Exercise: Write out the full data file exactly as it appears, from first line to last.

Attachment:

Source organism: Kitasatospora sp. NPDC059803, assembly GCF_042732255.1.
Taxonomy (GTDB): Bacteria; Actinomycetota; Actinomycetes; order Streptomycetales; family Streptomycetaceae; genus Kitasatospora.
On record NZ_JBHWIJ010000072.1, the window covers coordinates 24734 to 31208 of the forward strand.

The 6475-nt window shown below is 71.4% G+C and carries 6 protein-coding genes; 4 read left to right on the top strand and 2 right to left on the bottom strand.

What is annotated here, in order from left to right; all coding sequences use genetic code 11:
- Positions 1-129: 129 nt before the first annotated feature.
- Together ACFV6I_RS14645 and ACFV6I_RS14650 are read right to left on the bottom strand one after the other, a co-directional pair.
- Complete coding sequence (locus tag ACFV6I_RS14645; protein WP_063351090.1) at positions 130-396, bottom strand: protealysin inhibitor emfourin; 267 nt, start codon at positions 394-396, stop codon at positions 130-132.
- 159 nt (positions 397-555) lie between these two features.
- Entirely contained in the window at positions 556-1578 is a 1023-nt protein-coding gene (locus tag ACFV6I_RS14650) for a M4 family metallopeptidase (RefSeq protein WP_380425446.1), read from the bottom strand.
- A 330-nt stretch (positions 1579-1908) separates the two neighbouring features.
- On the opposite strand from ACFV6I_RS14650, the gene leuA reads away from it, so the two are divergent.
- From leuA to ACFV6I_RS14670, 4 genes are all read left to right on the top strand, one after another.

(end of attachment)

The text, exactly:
Source organism: Kitasatospora sp. NPDC059803, assembly GCF_042732255.1.
Taxonomy (GTDB): Bacteria; Actinomycetota; Actinomycetes; order Streptomycetales; family Streptomycetaceae; genus Kitasatospora.
On record NZ_JBHWIJ010000072.1, the window covers coordinates 24734 to 31208 of the forward strand.

The 6475-nt window shown below is 71.4% G+C and carries 6 protein-coding genes; 4 read left to right on the top strand and 2 right to left on the bottom strand.

What is annotated here, in order from left to right; all coding sequences use genetic code 11:
- Positions 1-129: 129 nt before the first annotated feature.
- Together ACFV6I_RS14645 and ACFV6I_RS14650 are read right to left on the bottom strand one after the other, a co-directional pair.
- Complete coding sequence (locus tag ACFV6I_RS14645; protein WP_063351090.1) at positions 130-396, bottom strand: protealysin inhibitor emfourin; 267 nt, start codon at positions 394-396, stop codon at positions 130-132.
- 159 nt (positions 397-555) lie between these two features.
- Entirely contained in the window at positions 556-1578 is a 1023-nt protein-coding gene (locus tag ACFV6I_RS14650) for a M4 family metallopeptidase (RefSeq protein WP_380425446.1), read from the bottom strand.
- A 330-nt stretch (positions 1579-1908) separates the two neighbouring features.
- On the opposite strand from ACFV6I_RS14650, the gene leuA reads away from it, so the two are divergent.
- From leuA to ACFV6I_RS14670, 4 genes are all read left to right on the top strand, one after another.